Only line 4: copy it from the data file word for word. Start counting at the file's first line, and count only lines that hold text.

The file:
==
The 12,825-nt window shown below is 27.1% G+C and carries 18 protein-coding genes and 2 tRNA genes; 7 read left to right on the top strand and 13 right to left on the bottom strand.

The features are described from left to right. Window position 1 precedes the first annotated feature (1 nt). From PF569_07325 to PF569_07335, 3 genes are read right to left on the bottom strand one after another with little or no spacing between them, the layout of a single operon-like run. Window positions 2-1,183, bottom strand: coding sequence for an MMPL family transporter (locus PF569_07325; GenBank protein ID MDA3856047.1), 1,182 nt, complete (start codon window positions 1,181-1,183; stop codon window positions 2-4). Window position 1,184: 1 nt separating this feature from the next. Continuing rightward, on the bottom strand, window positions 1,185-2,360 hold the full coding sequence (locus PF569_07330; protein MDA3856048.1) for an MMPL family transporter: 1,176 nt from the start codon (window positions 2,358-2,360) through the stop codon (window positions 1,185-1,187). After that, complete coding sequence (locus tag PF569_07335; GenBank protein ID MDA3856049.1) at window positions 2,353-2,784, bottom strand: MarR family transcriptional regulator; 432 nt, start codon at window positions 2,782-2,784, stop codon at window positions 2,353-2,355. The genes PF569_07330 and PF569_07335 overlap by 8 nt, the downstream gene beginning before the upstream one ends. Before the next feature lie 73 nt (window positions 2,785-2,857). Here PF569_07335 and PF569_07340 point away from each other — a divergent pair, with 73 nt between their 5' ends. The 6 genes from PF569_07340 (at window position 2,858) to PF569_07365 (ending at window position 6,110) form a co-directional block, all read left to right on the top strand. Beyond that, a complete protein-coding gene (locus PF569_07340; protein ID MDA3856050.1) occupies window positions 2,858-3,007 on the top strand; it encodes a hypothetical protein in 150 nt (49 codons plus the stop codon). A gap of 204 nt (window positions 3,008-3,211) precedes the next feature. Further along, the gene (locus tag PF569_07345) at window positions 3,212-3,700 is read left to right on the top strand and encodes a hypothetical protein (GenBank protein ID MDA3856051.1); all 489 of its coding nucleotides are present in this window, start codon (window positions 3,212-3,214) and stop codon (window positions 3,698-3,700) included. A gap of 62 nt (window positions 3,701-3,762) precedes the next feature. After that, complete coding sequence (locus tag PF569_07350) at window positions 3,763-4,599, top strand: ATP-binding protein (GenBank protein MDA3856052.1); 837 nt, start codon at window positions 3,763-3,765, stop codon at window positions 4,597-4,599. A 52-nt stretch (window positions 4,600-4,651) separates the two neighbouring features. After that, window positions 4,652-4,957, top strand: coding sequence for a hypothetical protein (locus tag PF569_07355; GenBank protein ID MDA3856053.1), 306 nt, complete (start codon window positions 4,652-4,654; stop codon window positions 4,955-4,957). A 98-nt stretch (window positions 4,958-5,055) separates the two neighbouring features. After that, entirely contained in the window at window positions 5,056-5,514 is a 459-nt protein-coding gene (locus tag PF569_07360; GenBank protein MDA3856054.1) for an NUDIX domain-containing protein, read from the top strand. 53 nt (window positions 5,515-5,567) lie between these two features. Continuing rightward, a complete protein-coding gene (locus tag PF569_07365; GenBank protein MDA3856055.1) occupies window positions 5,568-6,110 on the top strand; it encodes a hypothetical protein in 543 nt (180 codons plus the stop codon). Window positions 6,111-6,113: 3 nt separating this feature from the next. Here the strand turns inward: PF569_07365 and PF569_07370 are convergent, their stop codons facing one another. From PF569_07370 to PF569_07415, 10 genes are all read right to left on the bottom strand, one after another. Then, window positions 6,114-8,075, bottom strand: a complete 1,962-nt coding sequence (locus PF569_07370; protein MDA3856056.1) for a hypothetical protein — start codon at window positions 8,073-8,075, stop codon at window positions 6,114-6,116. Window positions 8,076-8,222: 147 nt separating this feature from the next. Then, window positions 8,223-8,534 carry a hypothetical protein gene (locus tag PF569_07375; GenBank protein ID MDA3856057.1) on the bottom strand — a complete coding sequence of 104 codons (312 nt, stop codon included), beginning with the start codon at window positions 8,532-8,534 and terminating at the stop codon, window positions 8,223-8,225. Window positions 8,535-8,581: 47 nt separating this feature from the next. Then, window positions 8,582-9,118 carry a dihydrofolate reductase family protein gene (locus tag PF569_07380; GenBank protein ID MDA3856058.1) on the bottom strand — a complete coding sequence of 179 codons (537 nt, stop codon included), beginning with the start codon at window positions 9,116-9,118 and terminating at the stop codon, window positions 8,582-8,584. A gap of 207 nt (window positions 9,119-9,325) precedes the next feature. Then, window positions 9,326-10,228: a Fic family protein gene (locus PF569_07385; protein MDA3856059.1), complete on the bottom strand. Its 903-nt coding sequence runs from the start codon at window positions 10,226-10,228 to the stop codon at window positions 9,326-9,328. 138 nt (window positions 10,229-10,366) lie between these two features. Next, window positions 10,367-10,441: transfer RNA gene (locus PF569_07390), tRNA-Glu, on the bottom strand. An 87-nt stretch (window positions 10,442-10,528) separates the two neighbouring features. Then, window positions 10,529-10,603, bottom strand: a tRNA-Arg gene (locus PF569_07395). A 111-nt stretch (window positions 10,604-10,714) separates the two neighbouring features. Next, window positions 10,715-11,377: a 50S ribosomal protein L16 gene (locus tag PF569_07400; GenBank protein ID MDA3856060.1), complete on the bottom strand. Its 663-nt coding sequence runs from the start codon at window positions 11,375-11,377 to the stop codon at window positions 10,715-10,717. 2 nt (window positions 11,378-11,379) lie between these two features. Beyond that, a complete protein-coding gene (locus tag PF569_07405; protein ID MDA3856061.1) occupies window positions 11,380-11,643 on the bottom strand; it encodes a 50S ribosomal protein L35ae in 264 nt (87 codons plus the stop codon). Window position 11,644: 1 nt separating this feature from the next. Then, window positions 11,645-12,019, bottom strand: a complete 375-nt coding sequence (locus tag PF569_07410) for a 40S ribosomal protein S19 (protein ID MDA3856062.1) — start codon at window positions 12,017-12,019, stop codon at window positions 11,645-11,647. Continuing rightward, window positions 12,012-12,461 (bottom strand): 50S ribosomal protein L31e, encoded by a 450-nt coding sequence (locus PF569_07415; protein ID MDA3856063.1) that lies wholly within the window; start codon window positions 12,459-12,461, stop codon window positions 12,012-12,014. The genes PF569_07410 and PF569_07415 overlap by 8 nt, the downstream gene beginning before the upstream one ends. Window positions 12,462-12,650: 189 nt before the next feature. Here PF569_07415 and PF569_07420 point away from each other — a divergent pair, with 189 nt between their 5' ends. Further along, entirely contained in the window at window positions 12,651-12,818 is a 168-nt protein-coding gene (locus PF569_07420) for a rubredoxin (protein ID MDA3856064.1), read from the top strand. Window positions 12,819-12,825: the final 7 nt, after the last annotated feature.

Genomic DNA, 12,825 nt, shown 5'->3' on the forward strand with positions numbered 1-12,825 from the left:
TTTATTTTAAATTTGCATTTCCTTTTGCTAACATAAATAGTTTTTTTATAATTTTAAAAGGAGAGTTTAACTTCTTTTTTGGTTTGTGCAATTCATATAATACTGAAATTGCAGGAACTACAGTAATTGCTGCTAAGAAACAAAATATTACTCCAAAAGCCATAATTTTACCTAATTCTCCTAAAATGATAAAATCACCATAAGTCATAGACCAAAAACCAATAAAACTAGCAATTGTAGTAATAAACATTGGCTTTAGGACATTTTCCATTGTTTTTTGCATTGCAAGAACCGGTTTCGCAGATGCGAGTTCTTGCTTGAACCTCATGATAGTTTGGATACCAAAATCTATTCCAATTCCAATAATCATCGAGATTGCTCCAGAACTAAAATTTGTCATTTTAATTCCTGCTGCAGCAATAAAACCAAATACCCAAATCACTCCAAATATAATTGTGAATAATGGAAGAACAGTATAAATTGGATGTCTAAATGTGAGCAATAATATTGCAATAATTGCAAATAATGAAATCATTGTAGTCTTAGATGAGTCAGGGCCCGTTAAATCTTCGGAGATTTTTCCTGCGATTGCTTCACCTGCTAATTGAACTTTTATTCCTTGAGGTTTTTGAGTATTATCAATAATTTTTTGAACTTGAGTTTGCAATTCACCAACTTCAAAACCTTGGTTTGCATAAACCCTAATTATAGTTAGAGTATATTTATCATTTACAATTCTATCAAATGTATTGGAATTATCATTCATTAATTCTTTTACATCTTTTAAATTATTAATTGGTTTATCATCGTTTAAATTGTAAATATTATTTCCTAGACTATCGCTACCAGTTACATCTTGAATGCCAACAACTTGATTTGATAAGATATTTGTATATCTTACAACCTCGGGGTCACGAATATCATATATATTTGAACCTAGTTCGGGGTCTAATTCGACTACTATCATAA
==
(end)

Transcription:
TTTATTTTAAATTTGCATTTCCTTTTGCTAACATAAATAGTTTTTTTATAATTTTAAAAGGAGAGTTTAACTTCTTTTTTGGTTTGTGCAATTCATATAATACTGAAATTGCAGGAACTACAGTAATTGCTGCTAAGAAACAAAATATTACTCCAAAAGCCATAATTTTACCTAATTCTCCTAAAATGATAAAATCACCATAAGTCATAGACCAAAAACCAATAAAACTAGCAATTGTAGTAATAAACATTGGCTTTAGGACATTTTCCATTGTTTTTTGCATTGCAAGAACCGGTTTCGCAGATGCGAGTTCTTGCTTGAACCTCATGATAGTTTGGATACCAAAATCTATTCCAATTCCAATAATCATCGAGATTGCTCCAGAACTAAAATTTGTCATTTTAATTCCTGCTGCAGCAATAAAACCAAATACCCAAATCACTCCAAATATAATTGTGAATAATGGAAGAACAGTATAAATTGGATGTCTAAATGTGAGCAATAATATTGCAATAATTGCAAATAATGAAATCATTGTAGTCTTAGATGAGTCAGGGCCCGTTAAATCTTCGGAGATTTTTCCTGCGATTGCTTCACCTGCTAATTGAACTTTTATTCCTTGAGGTTTTTGAGTATTATCAATAATTTTTTGAACTTGAGTTTGCAATTCACCAACTTCAAAACCTTGGTTTGCATAAACCCTAATTATAGTTAGAGTATATTTATCATTTACAATTCTATCAAATGTATTGGAATTATCATTCATTAATTCTTTTACATCTTTTAAATTATTAATTGGTTTATCATCGTTTAAATTGTAAATATTATTTCCTAGACTATCGCTACCAGTTACATCTTGAATGCCAACAACTTGATTTGATAAGATATTTGTATATCTTACAACCTCGGGGTCACGAATATCATATATATTTGAACCTAGTTCGGGGTCTAATTCGACTACTATCATAA